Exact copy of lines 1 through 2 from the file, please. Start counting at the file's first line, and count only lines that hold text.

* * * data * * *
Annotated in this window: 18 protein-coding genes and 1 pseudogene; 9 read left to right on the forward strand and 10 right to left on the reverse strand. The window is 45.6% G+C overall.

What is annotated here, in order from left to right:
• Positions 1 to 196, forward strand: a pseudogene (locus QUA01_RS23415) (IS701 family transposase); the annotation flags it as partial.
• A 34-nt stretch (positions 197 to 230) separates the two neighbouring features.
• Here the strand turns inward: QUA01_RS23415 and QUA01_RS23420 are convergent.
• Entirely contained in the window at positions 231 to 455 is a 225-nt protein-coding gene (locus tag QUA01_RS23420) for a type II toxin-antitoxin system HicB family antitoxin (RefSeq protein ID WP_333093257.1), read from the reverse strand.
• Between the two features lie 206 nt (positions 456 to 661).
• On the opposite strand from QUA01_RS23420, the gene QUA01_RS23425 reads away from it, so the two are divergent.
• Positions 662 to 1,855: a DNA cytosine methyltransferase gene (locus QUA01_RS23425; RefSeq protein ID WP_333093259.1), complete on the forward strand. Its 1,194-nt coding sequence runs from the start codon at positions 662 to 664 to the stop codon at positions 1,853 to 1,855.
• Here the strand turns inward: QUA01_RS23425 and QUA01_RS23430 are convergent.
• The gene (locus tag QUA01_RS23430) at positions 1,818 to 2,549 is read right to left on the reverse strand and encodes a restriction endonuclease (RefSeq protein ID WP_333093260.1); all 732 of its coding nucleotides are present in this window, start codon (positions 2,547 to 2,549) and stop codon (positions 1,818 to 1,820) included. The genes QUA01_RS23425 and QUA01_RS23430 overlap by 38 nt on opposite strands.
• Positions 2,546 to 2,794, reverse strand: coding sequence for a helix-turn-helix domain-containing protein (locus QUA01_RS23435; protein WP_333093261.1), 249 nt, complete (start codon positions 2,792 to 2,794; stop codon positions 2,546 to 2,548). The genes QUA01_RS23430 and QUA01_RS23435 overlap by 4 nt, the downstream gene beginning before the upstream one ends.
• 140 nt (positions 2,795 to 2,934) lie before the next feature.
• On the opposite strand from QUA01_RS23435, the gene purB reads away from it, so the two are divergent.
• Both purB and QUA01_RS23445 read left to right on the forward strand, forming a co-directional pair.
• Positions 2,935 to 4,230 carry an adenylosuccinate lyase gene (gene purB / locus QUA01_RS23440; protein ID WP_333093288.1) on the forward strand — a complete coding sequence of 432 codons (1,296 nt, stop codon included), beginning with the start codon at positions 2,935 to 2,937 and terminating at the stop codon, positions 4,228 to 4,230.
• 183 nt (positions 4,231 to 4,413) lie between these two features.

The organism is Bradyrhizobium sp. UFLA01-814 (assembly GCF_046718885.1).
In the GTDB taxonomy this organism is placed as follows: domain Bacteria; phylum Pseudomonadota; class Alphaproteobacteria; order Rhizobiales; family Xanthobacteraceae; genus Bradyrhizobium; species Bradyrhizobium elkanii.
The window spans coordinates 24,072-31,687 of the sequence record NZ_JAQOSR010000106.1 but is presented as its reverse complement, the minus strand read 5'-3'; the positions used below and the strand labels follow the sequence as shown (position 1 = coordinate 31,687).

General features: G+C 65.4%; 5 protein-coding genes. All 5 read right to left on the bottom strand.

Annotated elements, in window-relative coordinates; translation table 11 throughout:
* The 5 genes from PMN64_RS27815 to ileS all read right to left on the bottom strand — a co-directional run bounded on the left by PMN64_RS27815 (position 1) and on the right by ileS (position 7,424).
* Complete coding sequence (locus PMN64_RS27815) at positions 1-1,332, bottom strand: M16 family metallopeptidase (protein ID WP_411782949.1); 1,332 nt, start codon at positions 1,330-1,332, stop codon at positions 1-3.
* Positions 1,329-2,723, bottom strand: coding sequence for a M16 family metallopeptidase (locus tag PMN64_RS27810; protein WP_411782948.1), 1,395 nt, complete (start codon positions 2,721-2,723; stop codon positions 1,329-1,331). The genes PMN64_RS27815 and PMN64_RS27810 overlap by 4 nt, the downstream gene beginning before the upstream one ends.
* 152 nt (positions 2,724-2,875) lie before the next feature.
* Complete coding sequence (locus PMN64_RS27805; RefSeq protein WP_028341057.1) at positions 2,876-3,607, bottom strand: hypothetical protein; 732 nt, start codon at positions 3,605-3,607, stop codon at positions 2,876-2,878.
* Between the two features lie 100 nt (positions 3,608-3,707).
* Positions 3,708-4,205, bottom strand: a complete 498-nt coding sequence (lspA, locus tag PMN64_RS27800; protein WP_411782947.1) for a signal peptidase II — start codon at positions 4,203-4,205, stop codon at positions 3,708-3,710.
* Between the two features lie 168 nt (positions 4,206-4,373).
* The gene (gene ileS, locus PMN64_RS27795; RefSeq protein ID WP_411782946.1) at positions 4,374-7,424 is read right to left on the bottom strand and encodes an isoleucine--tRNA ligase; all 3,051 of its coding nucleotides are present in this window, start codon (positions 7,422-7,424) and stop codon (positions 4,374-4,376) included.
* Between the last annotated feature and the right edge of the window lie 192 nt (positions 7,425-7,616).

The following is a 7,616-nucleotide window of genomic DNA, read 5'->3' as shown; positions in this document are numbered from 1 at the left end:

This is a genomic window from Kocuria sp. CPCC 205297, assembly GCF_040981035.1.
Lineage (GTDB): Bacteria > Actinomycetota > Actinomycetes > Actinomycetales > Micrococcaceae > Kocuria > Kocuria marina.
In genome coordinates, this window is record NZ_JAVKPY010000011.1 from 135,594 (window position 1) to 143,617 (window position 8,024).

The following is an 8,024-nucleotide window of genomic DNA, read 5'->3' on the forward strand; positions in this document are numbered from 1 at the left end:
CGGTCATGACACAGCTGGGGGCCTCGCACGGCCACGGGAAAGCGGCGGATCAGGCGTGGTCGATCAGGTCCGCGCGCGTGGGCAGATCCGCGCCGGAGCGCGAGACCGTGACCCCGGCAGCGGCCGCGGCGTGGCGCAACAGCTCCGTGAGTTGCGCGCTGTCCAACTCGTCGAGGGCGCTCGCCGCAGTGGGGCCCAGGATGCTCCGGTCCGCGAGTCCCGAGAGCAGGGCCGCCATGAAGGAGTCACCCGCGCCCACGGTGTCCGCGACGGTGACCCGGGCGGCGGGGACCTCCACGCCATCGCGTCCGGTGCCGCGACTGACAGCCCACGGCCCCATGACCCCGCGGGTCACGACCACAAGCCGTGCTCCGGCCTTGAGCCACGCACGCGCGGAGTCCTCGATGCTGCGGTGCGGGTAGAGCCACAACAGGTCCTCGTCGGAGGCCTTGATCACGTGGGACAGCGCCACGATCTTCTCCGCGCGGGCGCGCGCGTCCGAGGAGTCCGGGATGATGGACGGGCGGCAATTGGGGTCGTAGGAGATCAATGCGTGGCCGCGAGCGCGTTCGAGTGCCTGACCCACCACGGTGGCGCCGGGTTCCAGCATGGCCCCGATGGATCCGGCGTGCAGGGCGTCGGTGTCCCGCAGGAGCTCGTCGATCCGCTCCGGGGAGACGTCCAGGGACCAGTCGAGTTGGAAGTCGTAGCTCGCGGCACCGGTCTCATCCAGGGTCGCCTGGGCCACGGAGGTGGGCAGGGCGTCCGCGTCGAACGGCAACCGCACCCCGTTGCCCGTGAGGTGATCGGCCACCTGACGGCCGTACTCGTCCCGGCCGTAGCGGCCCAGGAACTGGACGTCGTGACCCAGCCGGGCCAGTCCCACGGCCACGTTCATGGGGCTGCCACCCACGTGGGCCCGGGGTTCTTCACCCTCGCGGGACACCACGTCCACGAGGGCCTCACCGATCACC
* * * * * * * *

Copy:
Annotated in this window: 18 protein-coding genes and 1 pseudogene; 9 read left to right on the forward strand and 10 right to left on the reverse strand. The window is 45.6% G+C overall.

What is annotated here, in order from left to right: